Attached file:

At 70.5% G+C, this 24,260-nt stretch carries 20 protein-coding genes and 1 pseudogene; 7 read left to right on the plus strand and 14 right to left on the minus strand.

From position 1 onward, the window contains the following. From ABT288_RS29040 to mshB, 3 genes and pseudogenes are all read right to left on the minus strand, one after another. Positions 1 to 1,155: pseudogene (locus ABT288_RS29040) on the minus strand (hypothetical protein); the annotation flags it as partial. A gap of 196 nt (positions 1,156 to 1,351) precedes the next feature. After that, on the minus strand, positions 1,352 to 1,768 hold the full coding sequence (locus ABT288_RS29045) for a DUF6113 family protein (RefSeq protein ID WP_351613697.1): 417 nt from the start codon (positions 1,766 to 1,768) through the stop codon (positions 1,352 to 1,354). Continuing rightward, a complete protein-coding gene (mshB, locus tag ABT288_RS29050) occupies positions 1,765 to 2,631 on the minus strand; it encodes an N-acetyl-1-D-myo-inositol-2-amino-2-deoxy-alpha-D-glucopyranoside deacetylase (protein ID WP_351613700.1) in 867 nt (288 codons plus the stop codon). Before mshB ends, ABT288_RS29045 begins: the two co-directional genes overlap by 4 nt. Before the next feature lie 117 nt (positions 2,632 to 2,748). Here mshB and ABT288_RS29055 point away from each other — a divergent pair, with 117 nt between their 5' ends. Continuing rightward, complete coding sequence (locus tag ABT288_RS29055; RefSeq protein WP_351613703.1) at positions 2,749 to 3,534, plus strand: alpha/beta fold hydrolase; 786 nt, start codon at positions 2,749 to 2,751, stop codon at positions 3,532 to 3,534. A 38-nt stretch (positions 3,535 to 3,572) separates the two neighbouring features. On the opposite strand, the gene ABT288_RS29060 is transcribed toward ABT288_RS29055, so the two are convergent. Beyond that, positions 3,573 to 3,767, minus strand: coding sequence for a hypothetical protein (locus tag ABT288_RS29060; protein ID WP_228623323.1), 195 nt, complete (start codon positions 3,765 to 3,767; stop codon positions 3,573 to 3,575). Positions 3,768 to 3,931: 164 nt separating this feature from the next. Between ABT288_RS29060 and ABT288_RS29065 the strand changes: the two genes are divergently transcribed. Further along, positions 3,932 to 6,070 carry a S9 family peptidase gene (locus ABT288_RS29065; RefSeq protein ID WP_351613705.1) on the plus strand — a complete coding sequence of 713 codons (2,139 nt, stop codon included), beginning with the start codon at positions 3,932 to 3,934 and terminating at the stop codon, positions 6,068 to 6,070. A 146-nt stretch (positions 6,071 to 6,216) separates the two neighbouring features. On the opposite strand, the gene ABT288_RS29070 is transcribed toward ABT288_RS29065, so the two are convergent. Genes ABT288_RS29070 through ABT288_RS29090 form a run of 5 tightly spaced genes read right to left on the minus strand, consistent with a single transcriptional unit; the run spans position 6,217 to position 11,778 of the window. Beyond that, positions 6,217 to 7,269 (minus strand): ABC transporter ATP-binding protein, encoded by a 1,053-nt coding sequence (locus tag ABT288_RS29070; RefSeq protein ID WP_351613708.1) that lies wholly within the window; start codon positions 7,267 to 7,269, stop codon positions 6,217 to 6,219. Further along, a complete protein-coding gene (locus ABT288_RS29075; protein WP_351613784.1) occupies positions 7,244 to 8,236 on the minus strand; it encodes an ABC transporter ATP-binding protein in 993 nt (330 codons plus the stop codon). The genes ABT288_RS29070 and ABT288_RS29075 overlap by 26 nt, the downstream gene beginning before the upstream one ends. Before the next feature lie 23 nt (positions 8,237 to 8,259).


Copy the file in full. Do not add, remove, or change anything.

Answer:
At 70.5% G+C, this 24,260-nt stretch carries 20 protein-coding genes and 1 pseudogene; 7 read left to right on the plus strand and 14 right to left on the minus strand.

From position 1 onward, the window contains the following. From ABT288_RS29040 to mshB, 3 genes and pseudogenes are all read right to left on the minus strand, one after another. Positions 1 to 1,155: pseudogene (locus ABT288_RS29040) on the minus strand (hypothetical protein); the annotation flags it as partial. A gap of 196 nt (positions 1,156 to 1,351) precedes the next feature. After that, on the minus strand, positions 1,352 to 1,768 hold the full coding sequence (locus ABT288_RS29045) for a DUF6113 family protein (RefSeq protein ID WP_351613697.1): 417 nt from the start codon (positions 1,766 to 1,768) through the stop codon (positions 1,352 to 1,354). Continuing rightward, a complete protein-coding gene (mshB, locus tag ABT288_RS29050) occupies positions 1,765 to 2,631 on the minus strand; it encodes an N-acetyl-1-D-myo-inositol-2-amino-2-deoxy-alpha-D-glucopyranoside deacetylase (protein ID WP_351613700.1) in 867 nt (288 codons plus the stop codon). Before mshB ends, ABT288_RS29045 begins: the two co-directional genes overlap by 4 nt. Before the next feature lie 117 nt (positions 2,632 to 2,748). Here mshB and ABT288_RS29055 point away from each other — a divergent pair, with 117 nt between their 5' ends. Continuing rightward, complete coding sequence (locus tag ABT288_RS29055; RefSeq protein WP_351613703.1) at positions 2,749 to 3,534, plus strand: alpha/beta fold hydrolase; 786 nt, start codon at positions 2,749 to 2,751, stop codon at positions 3,532 to 3,534. A 38-nt stretch (positions 3,535 to 3,572) separates the two neighbouring features. On the opposite strand, the gene ABT288_RS29060 is transcribed toward ABT288_RS29055, so the two are convergent. Beyond that, positions 3,573 to 3,767, minus strand: coding sequence for a hypothetical protein (locus tag ABT288_RS29060; protein ID WP_228623323.1), 195 nt, complete (start codon positions 3,765 to 3,767; stop codon positions 3,573 to 3,575). Positions 3,768 to 3,931: 164 nt separating this feature from the next. Between ABT288_RS29060 and ABT288_RS29065 the strand changes: the two genes are divergently transcribed. Further along, positions 3,932 to 6,070 carry a S9 family peptidase gene (locus ABT288_RS29065; RefSeq protein ID WP_351613705.1) on the plus strand — a complete coding sequence of 713 codons (2,139 nt, stop codon included), beginning with the start codon at positions 3,932 to 3,934 and terminating at the stop codon, positions 6,068 to 6,070. A 146-nt stretch (positions 6,071 to 6,216) separates the two neighbouring features. On the opposite strand, the gene ABT288_RS29070 is transcribed toward ABT288_RS29065, so the two are convergent. Genes ABT288_RS29070 through ABT288_RS29090 form a run of 5 tightly spaced genes read right to left on the minus strand, consistent with a single transcriptional unit; the run spans position 6,217 to position 11,778 of the window. Beyond that, positions 6,217 to 7,269 (minus strand): ABC transporter ATP-binding protein, encoded by a 1,053-nt coding sequence (locus tag ABT288_RS29070; RefSeq protein ID WP_351613708.1) that lies wholly within the window; start codon positions 7,267 to 7,269, stop codon positions 6,217 to 6,219. Further along, a complete protein-coding gene (locus ABT288_RS29075; protein WP_351613784.1) occupies positions 7,244 to 8,236 on the minus strand; it encodes an ABC transporter ATP-binding protein in 993 nt (330 codons plus the stop codon). The genes ABT288_RS29070 and ABT288_RS29075 overlap by 26 nt, the downstream gene beginning before the upstream one ends. Before the next feature lie 23 nt (positions 8,237 to 8,259).